Shepard Smith’s new CNBC show is called simply The News. And with that in mind, the former Fox News anchor is trying his best to play everything right down the middle.
Ahead of his premiere this Wednesday, Smith appeared on his new network colleague Jimmy Fallon’s Tonight Show, where he offered up a series of non-committal, both-sides takes on the biggest news events of the week.
Smith got in one joke about Donald Trump writing off $70,000 in hairstyling expenses but otherwise said he didn’t expect the bombshell report on the president’s tax returns to change any voters’ minds. He similarly had little to say about the coming Supreme Court fight, telling Fallon, “Whether it’ll affect the election or not, it probably will, you just don’t know which way it’s going to play.”
“Will conservatives be so happy about it that they come out and vote for more?” he asked. “Or will Democrats and people on the left say we can’t let this happen again and come out and vote in bigger numbers? I don’t think we’ll know until we know.”
The anchor said definitively that there is no evidence of widespread fraud in vote-by-mail, but couldn’t bring himself to criticize Trump for refusing to agree to a peaceful transfer of power should he lose, only saying, “I’m not exactly sure what it is he is trying to accomplish.”
Smith’s strongest convictions seemed to come when Fallon asked about Tuesday’s night debate, which will be moderated by his former Fox colleague Chris Wallace.
“I expect Chris Wallace to be prepared,” Smith said. “Nobody who has watched Chris Wallace thinks [anything] other than that he is a very tough, very thoroughly prepared journalist. And he has said repeatedly over the years, to me and publicly, ‘My job is to stay out of the way and be unnoticed as much as possible.’”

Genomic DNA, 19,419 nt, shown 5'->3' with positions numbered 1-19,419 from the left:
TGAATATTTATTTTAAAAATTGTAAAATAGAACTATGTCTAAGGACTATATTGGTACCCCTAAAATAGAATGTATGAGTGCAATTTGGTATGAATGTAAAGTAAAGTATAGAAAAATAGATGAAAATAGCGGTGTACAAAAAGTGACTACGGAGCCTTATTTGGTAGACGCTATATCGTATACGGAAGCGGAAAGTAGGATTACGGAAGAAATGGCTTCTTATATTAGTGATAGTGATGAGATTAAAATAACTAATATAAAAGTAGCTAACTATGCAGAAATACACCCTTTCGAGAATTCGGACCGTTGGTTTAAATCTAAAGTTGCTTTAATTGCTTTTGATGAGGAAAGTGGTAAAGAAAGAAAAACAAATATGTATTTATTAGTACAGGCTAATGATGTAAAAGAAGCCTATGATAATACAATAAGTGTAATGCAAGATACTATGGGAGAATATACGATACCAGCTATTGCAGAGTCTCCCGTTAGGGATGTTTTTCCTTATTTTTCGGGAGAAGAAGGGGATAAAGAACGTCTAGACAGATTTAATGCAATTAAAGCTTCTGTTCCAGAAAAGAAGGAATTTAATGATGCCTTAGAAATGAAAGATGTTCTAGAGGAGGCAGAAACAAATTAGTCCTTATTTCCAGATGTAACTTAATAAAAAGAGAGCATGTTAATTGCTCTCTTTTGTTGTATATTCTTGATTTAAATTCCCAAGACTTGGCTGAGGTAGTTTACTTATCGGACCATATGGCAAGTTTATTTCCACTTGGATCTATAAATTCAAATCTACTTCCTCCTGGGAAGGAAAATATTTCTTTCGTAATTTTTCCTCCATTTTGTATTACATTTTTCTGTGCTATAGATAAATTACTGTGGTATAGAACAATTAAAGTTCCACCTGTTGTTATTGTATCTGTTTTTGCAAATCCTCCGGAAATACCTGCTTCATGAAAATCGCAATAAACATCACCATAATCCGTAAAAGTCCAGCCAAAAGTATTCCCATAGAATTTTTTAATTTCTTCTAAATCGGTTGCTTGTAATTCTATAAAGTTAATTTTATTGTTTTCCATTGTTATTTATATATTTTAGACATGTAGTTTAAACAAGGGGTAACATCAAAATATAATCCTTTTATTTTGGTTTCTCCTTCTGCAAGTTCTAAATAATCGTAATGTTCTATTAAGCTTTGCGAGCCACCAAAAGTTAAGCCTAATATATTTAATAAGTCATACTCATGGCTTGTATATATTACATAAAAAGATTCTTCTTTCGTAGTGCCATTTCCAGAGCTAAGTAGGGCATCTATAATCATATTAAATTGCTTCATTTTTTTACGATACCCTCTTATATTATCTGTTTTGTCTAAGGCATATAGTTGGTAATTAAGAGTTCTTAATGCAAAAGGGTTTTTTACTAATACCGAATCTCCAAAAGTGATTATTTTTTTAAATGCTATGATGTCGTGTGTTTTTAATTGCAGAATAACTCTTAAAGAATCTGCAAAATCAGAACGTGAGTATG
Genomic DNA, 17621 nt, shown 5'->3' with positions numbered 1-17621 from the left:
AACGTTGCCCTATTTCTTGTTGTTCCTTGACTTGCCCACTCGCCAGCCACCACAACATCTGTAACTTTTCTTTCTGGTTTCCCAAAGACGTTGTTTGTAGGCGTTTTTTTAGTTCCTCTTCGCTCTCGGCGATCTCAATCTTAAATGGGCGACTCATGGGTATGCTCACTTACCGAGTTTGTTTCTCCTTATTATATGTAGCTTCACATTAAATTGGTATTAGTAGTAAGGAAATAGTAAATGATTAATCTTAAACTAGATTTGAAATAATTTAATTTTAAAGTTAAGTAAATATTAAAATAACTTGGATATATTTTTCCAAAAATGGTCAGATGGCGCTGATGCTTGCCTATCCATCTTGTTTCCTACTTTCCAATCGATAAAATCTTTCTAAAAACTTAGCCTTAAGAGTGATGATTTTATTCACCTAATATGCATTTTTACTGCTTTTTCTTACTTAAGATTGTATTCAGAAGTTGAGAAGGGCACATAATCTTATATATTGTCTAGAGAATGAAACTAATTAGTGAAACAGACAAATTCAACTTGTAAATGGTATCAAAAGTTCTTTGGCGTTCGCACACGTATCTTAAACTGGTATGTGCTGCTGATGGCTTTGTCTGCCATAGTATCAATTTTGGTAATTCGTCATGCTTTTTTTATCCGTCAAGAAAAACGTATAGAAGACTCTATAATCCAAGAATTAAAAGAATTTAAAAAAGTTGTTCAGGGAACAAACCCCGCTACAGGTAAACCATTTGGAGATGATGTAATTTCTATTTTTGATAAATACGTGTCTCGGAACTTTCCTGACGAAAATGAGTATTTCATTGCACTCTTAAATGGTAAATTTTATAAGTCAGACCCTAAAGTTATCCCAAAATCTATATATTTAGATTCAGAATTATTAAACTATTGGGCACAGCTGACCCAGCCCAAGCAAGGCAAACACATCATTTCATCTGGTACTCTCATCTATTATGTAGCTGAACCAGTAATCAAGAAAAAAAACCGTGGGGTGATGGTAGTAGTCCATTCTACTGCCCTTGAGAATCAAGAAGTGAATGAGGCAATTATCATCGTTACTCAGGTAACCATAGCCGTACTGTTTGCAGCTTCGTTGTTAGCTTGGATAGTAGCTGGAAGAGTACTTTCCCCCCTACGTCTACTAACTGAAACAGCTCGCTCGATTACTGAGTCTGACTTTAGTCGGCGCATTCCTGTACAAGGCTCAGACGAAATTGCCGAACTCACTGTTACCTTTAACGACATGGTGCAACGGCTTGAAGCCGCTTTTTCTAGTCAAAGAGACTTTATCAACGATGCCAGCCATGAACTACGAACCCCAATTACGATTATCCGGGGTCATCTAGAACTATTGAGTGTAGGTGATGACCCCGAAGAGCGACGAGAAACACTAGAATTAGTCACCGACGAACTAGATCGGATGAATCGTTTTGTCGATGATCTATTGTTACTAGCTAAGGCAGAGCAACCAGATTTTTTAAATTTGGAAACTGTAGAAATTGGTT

“But he’s not one to let a falsehood or a misrepresentation or a ‘look over here’ kind of shiny object thing just slide by the way,” he continued. “He will hold them [accountable]. Both of them. He’s not a partisan guy. He’s searching for truth. He’s trying to speak truth to power. And trying to get information to the public. That’s what all journalists want to do.”
It’s the same thing Smith is trying to do at CNBC after spending 23 long years at Fox News. “We’re not going to have pundits, we’re not going to have opinion,” he said. “We’ll bring you facts. The facts, the truth, the news.”
“Sometimes people live in a world of just lies,” he added. “And when that’s happening and it rises to the public discourse, we’ll point it out.” Drawing an implicit contrast with Fox, Smith said, “We want to be a source of truth and honesty and we’ll hold truth to power because that is our job.”
“The Founding Fathers didn’t only put journalism in the Constitution for no reason,” he said. “They put it there because it is important and journalists have a responsibility to get it right and tell it straight and that’s what we’re going to do.”